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|The white crown and black face of Hireko Golf's new Acer XF Leggera might help with focus and alignment. (Courtesy of Hireko Golf)|
Looking for a driver? There are several new options out there from Hireko Golf, coming in a variety of colors, shapes and price-ranges.
Here's a look at a trio of new drivers available at a pro shop near you:
All of the sudden, you can't swing a hickory-shafted niblick without hitting a white-headed driver. I'm not sure if the idea behind this sparkly new trend is to focus the eyes on the ball or to help with alignment or simply to look all Euro-chic.
Whatever the case, what is clear is that 99 percent of these new pearly sticks are so expensive that you'd think they were made of real pearls.
Once again, however, Hireko Golf comes to save the day. The value-priced component company has introduced the wildly popular, ivory-crowned Acer XF Leggera driver. Golfers wanting to brighten up their game can purchase this assembled for as low as $105.
We tested an Acer XF Leggera with 10.5 degrees loft and a 47-inch Acculite G50 stiff shaft. The length of the shaft was noticeable at once; however, it wasn't as extreme as you might imagine, as the recommended shaft length according to the Hireko website is 46 inches.
This driver was extremely long, which would be expected given the long shaft. Also, every drive I hit with it was high, so carry was remarkable. It was fairly difficult to try to hit the ball low with the Leggera, which would be troublesome on a windy day.
What about that white clubhead? Did it focus my attention or help with alignment? I cannot say for sure, but about 27 of the 30 balls I hit with it were contacted in the center of the clubface. This, for me, is pretty remarkable.
Maybe your tastes run toward the more conventional black clubhead. In that case, the Acer XF titanium driver might be for you.
The standard XF begins at $100 assembled, and in our testing, it also produced lots of long, high drives. It was also just a bit straighter than the Leggera, but that could have been due to its 45-inch shaft (Death Stick True Ace, stiff).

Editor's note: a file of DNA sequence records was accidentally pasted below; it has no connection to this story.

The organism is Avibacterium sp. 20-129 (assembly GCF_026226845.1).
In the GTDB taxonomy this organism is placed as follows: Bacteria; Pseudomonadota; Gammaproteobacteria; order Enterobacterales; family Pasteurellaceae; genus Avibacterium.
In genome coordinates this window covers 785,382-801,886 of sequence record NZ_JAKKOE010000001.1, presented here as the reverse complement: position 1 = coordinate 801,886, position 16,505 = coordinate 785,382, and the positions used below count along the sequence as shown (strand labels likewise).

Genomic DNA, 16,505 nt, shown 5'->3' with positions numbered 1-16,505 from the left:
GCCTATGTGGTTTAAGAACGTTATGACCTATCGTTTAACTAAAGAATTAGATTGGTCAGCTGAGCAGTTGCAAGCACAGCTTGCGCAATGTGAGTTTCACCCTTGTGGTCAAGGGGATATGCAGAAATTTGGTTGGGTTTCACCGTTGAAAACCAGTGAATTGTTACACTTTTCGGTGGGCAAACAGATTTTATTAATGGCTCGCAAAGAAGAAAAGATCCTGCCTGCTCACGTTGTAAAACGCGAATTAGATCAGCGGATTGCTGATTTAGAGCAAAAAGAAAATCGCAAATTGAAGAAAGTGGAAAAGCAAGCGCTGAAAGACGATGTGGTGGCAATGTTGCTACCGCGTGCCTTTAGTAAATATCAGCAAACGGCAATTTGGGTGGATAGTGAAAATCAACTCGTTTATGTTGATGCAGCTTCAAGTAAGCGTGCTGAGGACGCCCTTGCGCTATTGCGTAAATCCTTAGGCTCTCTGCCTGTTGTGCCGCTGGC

The newest member of the Hireko driver line-up comes from the Power Play brand.
The System Q Adrenaline features a "slipstream" design derived from extensive wind-tunnel testing. The result is a clubhead that appears triangular at address, which might take some getting used to.
Like the two Acer models above, however, the System Q Adrenaline (Acculite G60 stiff shaft) produced solid distance. On impact, however, the sound was somewhat jarring -- sort of clanky. I do not know if this was due to the unique clubhead shape or to the plasma welding used to reduce weight and redistribute it to the back of the head.
In either case, though, the happy consequence of the noticeable sound was that it was clearly louder and different in quality on off-center shots. In other words, the feedback was excellent -- I could immediately tell when I'd hit a solid shot squarely in the sweetspot, as opposed to toward the toe or the heel.
Like the Acer XF, the Adrenaline also begins at $100 assembled.
When I walked into the clubhouse at Lake of the Woods Golf Course with this trio of new Hireko drivers, Head Professional Dave Huber took the System Q Adrenaline from me immediately and said, "That's a nice looking head!"
He went on to comment how, "(Hireko Golf) makes really nice components. People don't realize what good clubs they can get for this price."
After testing another round of solid, affordable clubs, I'd agree. Bigger name, more expensive clubs might benefit a small minority of players at the very highest playing levels, but for most of the rest of us, lower-priced clubs of equally good quality will do just as well.
For more information, visit www.hirekogolf.com.
May 31, 2011
Kiel Christianson has lived, worked, traveled and golfed extensively on three continents. As senior writer and equipment editor for WorldGolf.com, he has reviewed courses, resorts, and golf academies from California to Ireland, including his home course, Lake of the Woods G.C. in Mahomet, Ill. Read his golf blog here and follow him on Twitter @GolfWriterKiel.
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